Happiness through Ignorance

Background:

What sort of messages an OS can or should emit during boot has been (and will likely continue to be) the subject of much debate (which I'm not going to go into here). The two extremes usually are a message for everything (note that the definition of "a thing" is very vague). The other extreme is no messages unless something truly fatal has occurred. In current Solaris bits (s10u1 and current nv bits) there's an unsupported/undocumented mode that goes one step further: It doesn't even bother the user when something truly fatal has occurred.

The reason for this has less to do with the fact that we like to see how far we can push things, but rather that the implementation is still incomplete. As such it's not only unsupported, but in fact unsupportable, as there is no code in place that will get the console back into text mode in case of a sufficiently fatal event. Such an event may be anything that to requires sulogin (single user login) to run in order to repair the system, or worse, a system panic.

What it does do, is display a pretty picture (which could be prettier1)while the system boots (and hopefully nothing goes wrong), up until the X-server starts taking over the console.

Warnings and disclaimers:

The current code is quite primitive in that it assumes a VGA device. There are graphics cards out there that don't actually support VGA, so this mode should not be enabled this on a system with such a card. Doing so anyway will likely lead to a hang and no pretty picture.

So, if the previous text was too vague: Please enable this only at your own risk and don't call anyone for support without disabling it first. Also, please consider the purpose of the system you enable this on. While this might be a cute thing to use on ones laptop while it's a seriously poor idea on a system with any sort of RAS requirements.

Now, here's how you flip it on:

Graphics boot mode is controlled by the console property. It can either be set via eeprom(1M) in bootenv.rc or on the fly on the grub kernel command line. The latter is probably the better idea because you can just make another menu entry and power-cycle and fall back to the non-graphics one should things decide to hang. Here's an example of such menu entries (they live in /boot/grub/menu.lst):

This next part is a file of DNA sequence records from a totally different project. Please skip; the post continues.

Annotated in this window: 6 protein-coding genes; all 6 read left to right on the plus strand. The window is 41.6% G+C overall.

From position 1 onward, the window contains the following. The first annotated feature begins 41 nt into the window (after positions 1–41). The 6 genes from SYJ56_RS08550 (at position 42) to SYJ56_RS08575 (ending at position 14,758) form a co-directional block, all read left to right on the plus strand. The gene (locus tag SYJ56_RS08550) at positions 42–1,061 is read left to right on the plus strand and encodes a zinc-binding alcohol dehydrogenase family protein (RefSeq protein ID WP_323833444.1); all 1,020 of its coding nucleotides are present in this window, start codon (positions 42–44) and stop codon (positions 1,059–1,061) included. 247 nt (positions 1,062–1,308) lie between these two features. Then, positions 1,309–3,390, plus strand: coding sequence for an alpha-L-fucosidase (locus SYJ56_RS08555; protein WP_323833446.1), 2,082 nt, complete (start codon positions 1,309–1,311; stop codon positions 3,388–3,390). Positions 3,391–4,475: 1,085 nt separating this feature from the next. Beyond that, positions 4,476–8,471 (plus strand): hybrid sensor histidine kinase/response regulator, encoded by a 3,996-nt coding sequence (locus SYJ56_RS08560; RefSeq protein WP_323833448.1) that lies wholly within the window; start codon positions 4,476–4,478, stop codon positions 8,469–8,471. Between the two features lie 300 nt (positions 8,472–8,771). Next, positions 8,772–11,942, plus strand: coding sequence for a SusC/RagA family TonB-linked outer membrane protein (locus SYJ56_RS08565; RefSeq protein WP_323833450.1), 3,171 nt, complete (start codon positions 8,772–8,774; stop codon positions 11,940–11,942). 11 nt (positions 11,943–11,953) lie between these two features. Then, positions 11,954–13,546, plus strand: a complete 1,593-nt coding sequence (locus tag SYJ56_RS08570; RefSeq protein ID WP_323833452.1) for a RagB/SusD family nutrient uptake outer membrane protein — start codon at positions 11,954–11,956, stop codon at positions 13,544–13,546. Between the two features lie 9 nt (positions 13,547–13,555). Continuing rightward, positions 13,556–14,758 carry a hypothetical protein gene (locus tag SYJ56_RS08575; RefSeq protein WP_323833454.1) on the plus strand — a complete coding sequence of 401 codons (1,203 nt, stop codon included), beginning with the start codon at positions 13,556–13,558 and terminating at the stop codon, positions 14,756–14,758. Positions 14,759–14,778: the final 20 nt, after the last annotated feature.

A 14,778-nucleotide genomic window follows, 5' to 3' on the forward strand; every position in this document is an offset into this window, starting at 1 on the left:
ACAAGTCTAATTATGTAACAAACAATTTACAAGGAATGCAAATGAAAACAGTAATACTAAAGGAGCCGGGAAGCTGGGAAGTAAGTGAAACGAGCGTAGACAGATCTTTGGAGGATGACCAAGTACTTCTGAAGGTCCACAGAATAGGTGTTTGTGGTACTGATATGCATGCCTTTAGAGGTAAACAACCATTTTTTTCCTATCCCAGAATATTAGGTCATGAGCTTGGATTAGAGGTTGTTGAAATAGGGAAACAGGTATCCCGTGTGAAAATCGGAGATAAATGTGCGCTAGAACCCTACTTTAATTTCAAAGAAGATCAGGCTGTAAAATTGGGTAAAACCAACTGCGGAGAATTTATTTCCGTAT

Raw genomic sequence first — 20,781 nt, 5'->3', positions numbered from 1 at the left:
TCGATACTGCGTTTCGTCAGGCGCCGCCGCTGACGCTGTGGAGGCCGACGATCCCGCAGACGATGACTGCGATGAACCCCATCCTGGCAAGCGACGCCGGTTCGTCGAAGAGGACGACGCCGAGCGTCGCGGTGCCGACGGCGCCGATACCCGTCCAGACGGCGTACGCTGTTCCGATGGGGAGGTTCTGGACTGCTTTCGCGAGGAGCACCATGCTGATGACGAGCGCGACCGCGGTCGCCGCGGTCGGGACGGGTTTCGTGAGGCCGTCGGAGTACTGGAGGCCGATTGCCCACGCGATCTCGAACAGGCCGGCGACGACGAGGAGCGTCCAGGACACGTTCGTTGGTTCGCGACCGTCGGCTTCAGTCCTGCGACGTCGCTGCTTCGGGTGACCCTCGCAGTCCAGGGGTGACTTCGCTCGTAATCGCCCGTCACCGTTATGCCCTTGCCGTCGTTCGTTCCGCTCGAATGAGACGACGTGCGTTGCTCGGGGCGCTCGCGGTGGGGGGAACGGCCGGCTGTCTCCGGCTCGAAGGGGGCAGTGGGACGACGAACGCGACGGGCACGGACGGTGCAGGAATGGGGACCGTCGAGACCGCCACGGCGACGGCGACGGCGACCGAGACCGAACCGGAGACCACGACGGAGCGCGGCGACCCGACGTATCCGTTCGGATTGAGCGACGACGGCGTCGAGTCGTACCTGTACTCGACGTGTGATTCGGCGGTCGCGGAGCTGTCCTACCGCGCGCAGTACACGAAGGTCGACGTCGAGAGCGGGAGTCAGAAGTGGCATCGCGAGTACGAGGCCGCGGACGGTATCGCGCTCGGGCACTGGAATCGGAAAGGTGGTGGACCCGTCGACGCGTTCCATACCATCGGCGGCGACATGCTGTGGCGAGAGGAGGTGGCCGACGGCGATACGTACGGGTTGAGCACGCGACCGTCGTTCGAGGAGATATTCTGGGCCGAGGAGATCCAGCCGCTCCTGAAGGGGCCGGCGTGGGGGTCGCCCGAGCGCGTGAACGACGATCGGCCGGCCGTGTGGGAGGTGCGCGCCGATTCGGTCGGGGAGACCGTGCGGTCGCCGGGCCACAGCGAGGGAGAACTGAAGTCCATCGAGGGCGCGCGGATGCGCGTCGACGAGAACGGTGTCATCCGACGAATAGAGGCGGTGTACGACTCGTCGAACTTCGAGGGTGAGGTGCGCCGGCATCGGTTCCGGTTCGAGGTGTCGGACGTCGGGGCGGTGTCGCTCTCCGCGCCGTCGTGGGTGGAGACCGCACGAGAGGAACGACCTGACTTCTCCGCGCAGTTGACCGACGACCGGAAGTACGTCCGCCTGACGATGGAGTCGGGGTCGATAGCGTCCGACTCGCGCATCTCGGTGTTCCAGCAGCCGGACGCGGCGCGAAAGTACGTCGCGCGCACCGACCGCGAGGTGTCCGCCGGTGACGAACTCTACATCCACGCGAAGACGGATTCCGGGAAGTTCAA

title Solaris 11 nv_15 X86 
        root (hd0,1,a) 
        kernel /platform/i86pc/multiboot 
        module /platform/i86pc/boot_archive 
 
title Solaris happy face 
        root (hd0,1,a) 
        kernel /platform/i86pc/multiboot -B console=graphics 
        module /platform/i86pc/boot_archive 

If eeprom was used to set the console property to "graphics", it can be overridden by specifying it on-the-fly on the GRUB kernel line (by hitting 'e' and editing the entry) and setting it to "text" like so:

 
        kernel /platform/i86pc/multiboot -B console=text 

Adding your own pretty picture:

The graphics file that's loaded is /boot/solaris.xpm and needs to be 15 colors 640x480 - error checking on the image file is minimal, so make sure you get the image right or things will look ugly.

1 Since this is still "engineering only / experimental code" the image had no help from any of our graphic artists. Such folks have since shown me that they can easily outperform me when it comes to making an image look good in high rez VGA mode 640x480x4 (4-bit, 16 colors).

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